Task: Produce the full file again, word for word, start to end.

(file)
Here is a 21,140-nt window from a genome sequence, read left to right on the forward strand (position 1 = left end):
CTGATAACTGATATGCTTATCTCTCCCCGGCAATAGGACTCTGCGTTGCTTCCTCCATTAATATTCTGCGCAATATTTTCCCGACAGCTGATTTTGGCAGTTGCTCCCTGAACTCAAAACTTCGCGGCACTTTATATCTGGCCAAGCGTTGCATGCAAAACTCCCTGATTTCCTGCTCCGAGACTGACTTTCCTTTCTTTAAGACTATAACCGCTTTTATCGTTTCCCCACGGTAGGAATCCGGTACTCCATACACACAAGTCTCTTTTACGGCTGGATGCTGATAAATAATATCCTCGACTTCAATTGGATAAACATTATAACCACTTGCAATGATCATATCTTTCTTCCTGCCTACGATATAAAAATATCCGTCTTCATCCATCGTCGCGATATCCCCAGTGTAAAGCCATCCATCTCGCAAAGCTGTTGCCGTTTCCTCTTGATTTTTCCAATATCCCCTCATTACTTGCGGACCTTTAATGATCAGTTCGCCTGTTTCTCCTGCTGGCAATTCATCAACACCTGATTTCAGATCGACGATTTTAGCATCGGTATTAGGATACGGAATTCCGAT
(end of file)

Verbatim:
Here is a 21,140-nt window from a genome sequence, read left to right on the forward strand (position 1 = left end):
CTGATAACTGATATGCTTATCTCTCCCCGGCAATAGGACTCTGCGTTGCTTCCTCCATTAATATTCTGCGCAATATTTTCCCGACAGCTGATTTTGGCAGTTGCTCCCTGAACTCAAAACTTCGCGGCACTTTATATCTGGCCAAGCGTTGCATGCAAAACTCCCTGATTTCCTGCTCCGAGACTGACTTTCCTTTCTTTAAGACTATAACCGCTTTTATCGTTTCCCCACGGTAGGAATCCGGTACTCCATACACACAAGTCTCTTTTACGGCTGGATGCTGATAAATAATATCCTCGACTTCAATTGGATAAACATTATAACCACTTGCAATGATCATATCTTTCTTCCTGCCTACGATATAAAAATATCCGTCTTCATCCATCGTCGCGATATCCCCAGTGTAAAGCCATCCATCTCGCAAAGCTGTTGCCGTTTCCTCTTGATTTTTCCAATATCCCCTCATTACTTGCGGACCTTTAATGATCAGTTCGCCTGTTTCTCCTGCTGGCAATTCATCAACACCTGATTTCAGATCGACGATTTTAGCATCGGTATTAGGATACGGAATTCCGAT